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Animated Edition - Summer 2004
Critical faculties
Soul Dad Donald Hutera asks who you'd choose as your choreographic parents?

Last December I asked certified American dance icon Bill T Jones who he'd choose as his choreographic parents. The notion had floated into my head whilst watching Anne Teresa de Keersmaeker in performance during Dance Umbrella 2003. I know from personal experience that, in interviews, the celebrated Belgian can be a tough customer. (There are probably reasons why Mark Morris, during his few years in Brussels, cheekily dubbed her 'Anne Teresa de Tearsmaker.') She only really begins to thaw, just a bit, when you enquire about her kids.

So there was de Keersmaeker, darting about the stage of Sadler's Wells. I suddenly thought, 'What it would be like to have this pinched-looking, but undeniably creative, individual as my mother?' Which, in turn, prompted me to wonder by which dance-makers other people in the industry might wish to have been raised. Not 'Who's your greatest influence?' but 'Who would you most want to cook your meals, wipe your bum, kiss you good night?' and all those other things a parent is supposed to do. So I started slipping the question into interviews. (Someday I'd like to pitch it to de Keersmaeker herself.)

Responses thus far have been fascinatingly varied. Jones, articulate as always, nevertheless cheated in that he opted for a musical mom and pop. 'Well,' said Jones, 'I would like to have a father who would have the inspired sense of form and proportion of Bach.' Pause. 'I wish I could find someone closer to me. Bach sounds almost too easy. But okay, we can say Bach, maybe, to be kind of a father, but a father with great lyricism. But then I want a mother who has the kind of feeling of Bessie Smith. The strength of somebody like that.'

These are balanced, sober choices (especially compared to impish Lea Anderson, whose wish is to have been the bastard offspring of an incestuous union between Nijinsky and Nijinska). Maybe because he'd selected a musical lineage for himself, I couldn't resist sharing something personal and silly with Jones - that I've sometimes joked, albeit prompted by genuine regard, that my real parents are Aretha Franklin and James Brown.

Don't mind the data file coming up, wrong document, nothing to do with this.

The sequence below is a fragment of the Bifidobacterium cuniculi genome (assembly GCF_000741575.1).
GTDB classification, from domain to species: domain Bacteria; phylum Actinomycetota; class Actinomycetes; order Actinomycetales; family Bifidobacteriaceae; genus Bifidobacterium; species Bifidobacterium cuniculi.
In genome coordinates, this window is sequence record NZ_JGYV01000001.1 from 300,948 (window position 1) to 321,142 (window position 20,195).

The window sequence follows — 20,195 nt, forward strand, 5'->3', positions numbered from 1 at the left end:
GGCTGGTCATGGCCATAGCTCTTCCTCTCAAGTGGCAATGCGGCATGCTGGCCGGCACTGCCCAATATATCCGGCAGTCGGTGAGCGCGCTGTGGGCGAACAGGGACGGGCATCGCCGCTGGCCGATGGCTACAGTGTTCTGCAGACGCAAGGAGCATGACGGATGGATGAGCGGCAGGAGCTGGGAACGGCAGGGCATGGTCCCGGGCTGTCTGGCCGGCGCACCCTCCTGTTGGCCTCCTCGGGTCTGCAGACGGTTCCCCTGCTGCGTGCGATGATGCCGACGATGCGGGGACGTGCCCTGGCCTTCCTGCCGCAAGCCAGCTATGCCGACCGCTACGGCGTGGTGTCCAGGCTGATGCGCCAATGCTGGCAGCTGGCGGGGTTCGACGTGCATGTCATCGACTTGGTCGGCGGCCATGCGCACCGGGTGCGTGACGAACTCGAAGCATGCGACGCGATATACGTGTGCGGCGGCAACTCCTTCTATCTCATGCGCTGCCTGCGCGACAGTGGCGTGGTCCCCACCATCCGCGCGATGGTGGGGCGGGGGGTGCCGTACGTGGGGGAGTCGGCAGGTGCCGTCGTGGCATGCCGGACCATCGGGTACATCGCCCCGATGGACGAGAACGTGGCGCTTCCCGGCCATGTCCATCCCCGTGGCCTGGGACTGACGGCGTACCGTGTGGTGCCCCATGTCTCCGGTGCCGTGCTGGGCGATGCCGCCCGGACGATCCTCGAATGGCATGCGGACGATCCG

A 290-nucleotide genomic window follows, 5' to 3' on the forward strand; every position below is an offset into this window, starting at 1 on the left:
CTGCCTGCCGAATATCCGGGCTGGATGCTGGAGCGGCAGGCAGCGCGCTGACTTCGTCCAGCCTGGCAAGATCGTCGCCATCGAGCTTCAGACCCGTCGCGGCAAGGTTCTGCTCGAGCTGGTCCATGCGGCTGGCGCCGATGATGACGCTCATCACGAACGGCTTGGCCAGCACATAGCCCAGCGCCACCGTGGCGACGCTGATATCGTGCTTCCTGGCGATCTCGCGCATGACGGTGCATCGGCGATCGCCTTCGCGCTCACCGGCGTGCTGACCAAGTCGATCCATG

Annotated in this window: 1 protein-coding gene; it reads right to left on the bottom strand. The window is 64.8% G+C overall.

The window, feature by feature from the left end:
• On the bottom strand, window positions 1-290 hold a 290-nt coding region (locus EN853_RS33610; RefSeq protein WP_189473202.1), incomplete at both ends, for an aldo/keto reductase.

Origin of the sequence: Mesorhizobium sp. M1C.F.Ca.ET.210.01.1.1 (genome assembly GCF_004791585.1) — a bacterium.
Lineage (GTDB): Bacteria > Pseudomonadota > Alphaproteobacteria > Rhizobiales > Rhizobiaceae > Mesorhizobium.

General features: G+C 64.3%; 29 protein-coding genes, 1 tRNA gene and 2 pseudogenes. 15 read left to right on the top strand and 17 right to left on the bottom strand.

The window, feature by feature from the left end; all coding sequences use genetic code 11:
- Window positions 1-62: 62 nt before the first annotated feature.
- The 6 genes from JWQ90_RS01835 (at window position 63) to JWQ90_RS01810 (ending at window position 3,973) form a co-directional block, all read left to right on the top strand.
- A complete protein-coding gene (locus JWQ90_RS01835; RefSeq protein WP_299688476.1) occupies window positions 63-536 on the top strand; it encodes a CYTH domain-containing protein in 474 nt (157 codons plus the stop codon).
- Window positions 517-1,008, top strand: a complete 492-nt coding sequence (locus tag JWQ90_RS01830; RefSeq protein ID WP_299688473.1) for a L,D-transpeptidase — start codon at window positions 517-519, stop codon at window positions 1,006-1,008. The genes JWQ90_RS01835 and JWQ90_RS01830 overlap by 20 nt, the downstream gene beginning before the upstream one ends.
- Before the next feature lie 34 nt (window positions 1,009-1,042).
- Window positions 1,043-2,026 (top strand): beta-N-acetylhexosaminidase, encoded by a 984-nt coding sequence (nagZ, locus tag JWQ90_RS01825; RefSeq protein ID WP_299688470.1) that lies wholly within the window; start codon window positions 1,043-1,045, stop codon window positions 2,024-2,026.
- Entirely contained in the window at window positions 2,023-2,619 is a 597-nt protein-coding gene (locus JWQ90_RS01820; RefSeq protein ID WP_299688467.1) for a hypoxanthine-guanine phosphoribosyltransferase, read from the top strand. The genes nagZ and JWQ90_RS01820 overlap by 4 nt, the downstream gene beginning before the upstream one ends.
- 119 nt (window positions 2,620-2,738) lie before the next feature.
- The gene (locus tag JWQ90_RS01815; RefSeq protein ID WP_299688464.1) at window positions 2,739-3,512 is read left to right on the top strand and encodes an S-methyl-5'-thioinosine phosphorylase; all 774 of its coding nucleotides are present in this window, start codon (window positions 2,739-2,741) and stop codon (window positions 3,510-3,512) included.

Now I'm as white, on the outside, as a cream cracker. As the son of a hot-tempered bartender and a neurotic housewife whose peasant parents emigrated to the United States from Poland, I have no special claim on 1960s R&B. In a different mood, at a different time, I could just as easily claim to be the pirogi-eating love-child of Ann-Margret and Elvis Presley.

What I most assuredly am is the human product of western culture of that decade - a time, it's worth noting, when civil rights was one of America's hottest socio-political issues. I've no idea how much of that I did or didn't absorb back then. All I know is that singing along to Aretha's 'Chain of Fools' on the car radio mattered, as a source of pleasure. Just as being the only white kid, age eleven or twelve, percolating down at the front of the stage at a James Brown concert was a formative - or, at the very least, unforgettable - experience.

Credit to Jones for taking my faux soul ancestry in his stride. 'One of the things that I've had to let go of in my adulthood,' he replied in beautifully modulated cadences, 'was the feeling of owning black music and black feeling. I think there's been an entire planet of students of black music and black feeling for a long time now. That was a hard thing for the ego of black folks. But there are many people who are able to access that. Some of it is imitation. Some of it is about having found the place where it's come from.'

I wonder, where is that place? Could it be an actual location? Is it in the air and on the streets, or is it in the blood? You could say that the 'sounds of blackness' inside me are only skin deep. But might I have passed them on? Why else is it that one of my 23 year-old daughter's biggest kicks is to sing soul classics like 'Dr. Feelgood' in the country-dominated karaoke bars of our mutual birthplace, the Midwestern American city of Minneapolis? She's even mock-dubbed herself 'the albino Aretha.' How ironic is that?

Perhaps race and cultural identity are, on some level, as artifical a set of social constructs as gender. I'm reminded of British-Asian journalist and broadcaster Yasmin Alibhai-Brown's remark at No Man's Land, a half-day symposium organised by the dance agency Akademi and held at London's ICA (Insititute of Contemporary Arts) in May. Subtitled 'Exploring South Asianness', the event was chaired by Shobana Jeyasingh. Rejecting what she called 'the tyranny of multi-culturalism and the stranglehold of authenticity,' Alibhai-Brown reminded her audience that white people don't feel the need to maintain authenticity.

Maybe we don't. Nor should anyone else. In 2004 it may be that each of us is a melting pot of particular, not to say peculiar, ingredients.

Donald Hutera writes regularly for The Times, Time Out, Dance Europe, Dance Now and many other publications. He edited the autumn 2003 edition of Animated, to which he is a regular contributor.


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Animated: Summer 2004